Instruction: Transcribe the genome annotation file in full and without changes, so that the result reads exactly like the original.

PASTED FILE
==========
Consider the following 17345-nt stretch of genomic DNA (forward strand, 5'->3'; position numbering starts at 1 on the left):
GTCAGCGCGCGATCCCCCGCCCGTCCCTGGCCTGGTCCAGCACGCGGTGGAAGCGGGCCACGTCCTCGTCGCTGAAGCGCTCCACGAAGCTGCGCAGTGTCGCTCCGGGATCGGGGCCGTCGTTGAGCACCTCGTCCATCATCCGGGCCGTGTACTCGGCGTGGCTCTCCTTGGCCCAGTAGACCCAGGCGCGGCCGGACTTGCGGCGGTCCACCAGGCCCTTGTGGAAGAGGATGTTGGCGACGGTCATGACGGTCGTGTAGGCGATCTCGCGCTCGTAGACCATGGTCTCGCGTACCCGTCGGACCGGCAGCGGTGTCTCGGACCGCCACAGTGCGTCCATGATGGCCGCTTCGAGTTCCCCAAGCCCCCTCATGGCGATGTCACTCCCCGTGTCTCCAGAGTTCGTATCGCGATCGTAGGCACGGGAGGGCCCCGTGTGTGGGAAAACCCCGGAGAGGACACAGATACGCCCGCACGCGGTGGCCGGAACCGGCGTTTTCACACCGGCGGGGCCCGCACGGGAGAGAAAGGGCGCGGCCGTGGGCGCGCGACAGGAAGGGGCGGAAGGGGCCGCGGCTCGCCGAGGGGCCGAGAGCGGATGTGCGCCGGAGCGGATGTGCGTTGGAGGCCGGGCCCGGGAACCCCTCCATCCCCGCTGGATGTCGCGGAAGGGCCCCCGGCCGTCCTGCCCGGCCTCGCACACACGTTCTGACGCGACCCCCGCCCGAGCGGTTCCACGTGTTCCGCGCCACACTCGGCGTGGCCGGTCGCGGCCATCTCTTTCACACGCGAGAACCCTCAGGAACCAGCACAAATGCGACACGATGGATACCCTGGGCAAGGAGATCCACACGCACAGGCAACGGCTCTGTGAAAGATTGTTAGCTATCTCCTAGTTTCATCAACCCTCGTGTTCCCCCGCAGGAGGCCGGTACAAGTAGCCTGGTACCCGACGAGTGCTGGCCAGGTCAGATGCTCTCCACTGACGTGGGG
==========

Consider the following 17345-nt stretch of genomic DNA (forward strand, 5'->3'; position numbering starts at 1 on the left):
GTCAGCGCGCGATCCCCCGCCCGTCCCTGGCCTGGTCCAGCACGCGGTGGAAGCGGGCCACGTCCTCGTCGCTGAAGCGCTCCACGAAGCTGCGCAGTGTCGCTCCGGGATCGGGGCCGTCGTTGAGCACCTCGTCCATCATCCGGGCCGTGTACTCGGCGTGGCTCTCCTTGGCCCAGTAGACCCAGGCGCGGCCGGACTTGCGGCGGTCCACCAGGCCCTTGTGGAAGAGGATGTTGGCGACGGTCATGACGGTCGTGTAGGCGATCTCGCGCTCGTAGACCATGGTCTCGCGTACCCGTCGGACCGGCAGCGGTGTCTCGGACCGCCACAGTGCGTCCATGATGGCCGCTTCGAGTTCCCCAAGCCCCCTCATGGCGATGTCACTCCCCGTGTCTCCAGAGTTCGTATCGCGATCGTAGGCACGGGAGGGCCCCGTGTGTGGGAAAACCCCGGAGAGGACACAGATACGCCCGCACGCGGTGGCCGGAACCGGCGTTTTCACACCGGCGGGGCCCGCACGGGAGAGAAAGGGCGCGGCCGTGGGCGCGCGACAGGAAGGGGCGGAAGGGGCCGCGGCTCGCCGAGGGGCCGAGAGCGGATGTGCGCCGGAGCGGATGTGCGTTGGAGGCCGGGCCCGGGAACCCCTCCATCCCCGCTGGATGTCGCGGAAGGGCCCCCGGCCGTCCTGCCCGGCCTCGCACACACGTTCTGACGCGACCCCCGCCCGAGCGGTTCCACGTGTTCCGCGCCACACTCGGCGTGGCCGGTCGCGGCCATCTCTTTCACACGCGAGAACCCTCAGGAACCAGCACAAATGCGACACGATGGATACCCTGGGCAAGGAGATCCACACGCACAGGCAACGGCTCTGTGAAAGATTGTTAGCTATCTCCTAGTTTCATCAACCCTCGTGTTCCCCCGCAGGAGGCCGGTACAAGTAGCCTGGTACCCGACGAGTGCTGGCCAGGTCAGATGCTCTCCACTGACGTGGGG